Graduate Research Papers


Open Access Graduate Research Paper


Agricultural conservation--Study and teaching (Secondary); Project method in teaching;


With the Next Generation Science Standard (NGSS) implementation it is imperative to include three-dimensional learning in any curriculum designed. In addition, NGSS lends itself well to inquiry based and project based learning.

I chose to focus my curriculum project on developing a project-based learning (PBL) piece targeting NGSS ESSS 3-4: Evaluate or refine a technological solution that reduces impacts of human activities on natural systems. The PBL was designed for ninth-grade earth science students at a rural school. This project was designed with 5 E-learning in mind to help organize the end product, a presentation. It was developed using an understanding by backward design template, that allows the project to target: the Science and Engineering Practice (SEP) of Constructing Explanations and Designing Solutions, the Cross-Cutting Concept of Stability and Change, and the Disciplinary Core Ideas (DCI) of Human Impacts on Earth Systems and Developing Possible Solutions. Students created a project presentation that addressed a chosen solution to an agricultural-related issue influenced by humans.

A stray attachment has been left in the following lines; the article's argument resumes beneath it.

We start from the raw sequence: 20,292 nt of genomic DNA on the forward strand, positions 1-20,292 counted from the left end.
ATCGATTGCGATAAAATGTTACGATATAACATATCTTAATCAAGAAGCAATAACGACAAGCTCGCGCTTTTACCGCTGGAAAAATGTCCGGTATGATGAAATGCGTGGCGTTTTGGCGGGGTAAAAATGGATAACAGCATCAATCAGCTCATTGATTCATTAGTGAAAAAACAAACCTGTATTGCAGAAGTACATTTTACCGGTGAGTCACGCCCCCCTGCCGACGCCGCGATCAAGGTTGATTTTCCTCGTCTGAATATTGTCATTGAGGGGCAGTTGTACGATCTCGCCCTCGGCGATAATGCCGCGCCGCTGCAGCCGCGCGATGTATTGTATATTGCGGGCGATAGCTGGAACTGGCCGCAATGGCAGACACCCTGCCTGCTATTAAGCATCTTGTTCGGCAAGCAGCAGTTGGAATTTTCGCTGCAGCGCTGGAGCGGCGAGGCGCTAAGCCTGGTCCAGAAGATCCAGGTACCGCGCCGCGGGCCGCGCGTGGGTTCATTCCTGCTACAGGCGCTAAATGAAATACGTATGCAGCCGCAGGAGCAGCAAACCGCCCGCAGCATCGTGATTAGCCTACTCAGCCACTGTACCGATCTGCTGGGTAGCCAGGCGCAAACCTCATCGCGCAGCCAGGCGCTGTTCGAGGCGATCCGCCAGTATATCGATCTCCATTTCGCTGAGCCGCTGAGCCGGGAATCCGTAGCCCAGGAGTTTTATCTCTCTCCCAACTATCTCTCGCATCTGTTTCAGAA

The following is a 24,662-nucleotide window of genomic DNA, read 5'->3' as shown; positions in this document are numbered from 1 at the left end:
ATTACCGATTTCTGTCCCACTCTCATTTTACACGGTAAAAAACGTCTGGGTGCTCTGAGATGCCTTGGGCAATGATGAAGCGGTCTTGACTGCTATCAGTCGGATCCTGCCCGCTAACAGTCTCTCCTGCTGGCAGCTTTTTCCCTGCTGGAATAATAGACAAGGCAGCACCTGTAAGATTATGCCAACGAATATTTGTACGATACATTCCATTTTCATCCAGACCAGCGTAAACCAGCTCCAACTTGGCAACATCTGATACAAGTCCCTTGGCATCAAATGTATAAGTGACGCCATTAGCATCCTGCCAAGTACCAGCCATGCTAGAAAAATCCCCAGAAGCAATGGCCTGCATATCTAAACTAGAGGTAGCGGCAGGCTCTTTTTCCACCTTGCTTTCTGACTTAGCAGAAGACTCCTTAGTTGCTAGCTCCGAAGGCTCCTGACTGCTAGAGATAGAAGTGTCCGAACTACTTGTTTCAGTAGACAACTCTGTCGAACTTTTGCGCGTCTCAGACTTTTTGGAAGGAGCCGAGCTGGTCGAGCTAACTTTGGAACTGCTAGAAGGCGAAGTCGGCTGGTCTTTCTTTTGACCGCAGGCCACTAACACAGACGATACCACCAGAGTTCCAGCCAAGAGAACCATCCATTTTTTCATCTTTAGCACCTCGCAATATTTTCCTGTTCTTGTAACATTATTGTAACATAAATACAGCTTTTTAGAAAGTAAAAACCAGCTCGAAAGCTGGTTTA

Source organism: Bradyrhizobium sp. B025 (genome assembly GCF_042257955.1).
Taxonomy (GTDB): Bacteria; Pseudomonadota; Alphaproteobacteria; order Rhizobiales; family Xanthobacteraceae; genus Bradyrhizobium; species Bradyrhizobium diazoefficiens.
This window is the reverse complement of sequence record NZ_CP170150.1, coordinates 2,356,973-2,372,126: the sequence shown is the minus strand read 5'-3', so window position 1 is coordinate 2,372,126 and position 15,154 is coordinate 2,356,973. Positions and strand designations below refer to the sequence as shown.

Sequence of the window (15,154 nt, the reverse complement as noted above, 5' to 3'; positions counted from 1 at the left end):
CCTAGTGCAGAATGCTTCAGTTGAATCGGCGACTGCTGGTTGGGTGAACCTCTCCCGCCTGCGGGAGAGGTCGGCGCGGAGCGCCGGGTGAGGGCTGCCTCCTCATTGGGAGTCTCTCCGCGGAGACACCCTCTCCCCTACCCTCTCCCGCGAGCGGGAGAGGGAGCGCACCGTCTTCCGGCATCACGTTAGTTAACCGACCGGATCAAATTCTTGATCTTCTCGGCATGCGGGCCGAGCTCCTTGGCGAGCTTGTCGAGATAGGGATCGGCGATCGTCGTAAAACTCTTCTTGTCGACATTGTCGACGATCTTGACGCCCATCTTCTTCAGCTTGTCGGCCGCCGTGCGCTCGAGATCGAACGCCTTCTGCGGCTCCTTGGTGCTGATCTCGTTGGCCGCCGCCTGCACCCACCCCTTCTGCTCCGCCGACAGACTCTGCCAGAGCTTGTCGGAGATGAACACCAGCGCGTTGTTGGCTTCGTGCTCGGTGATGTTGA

During the presentation, students took notes on all the solutions and issues. Afterward, they wrote a final reflection that involved two scenarios to show understanding of both their presented solution and others. After examining average rubric scores earned by both groups and individual students, the project appears to fulfill the intention of the standard. This was not the case for all students after I took a deeper look at scores for individuals and groups.

Year of Submission


Degree Name

Master of Arts in Education


Science Education Program

First Advisor

Jeffrey Morgan, First Reader

Object Description

1 PDF file (56 pages)

Creative Commons License

Creative Commons Attribution-No Derivative Works 4.0 International License
This work is licensed under a Creative Commons Attribution-No Derivative Works 4.0 International License.



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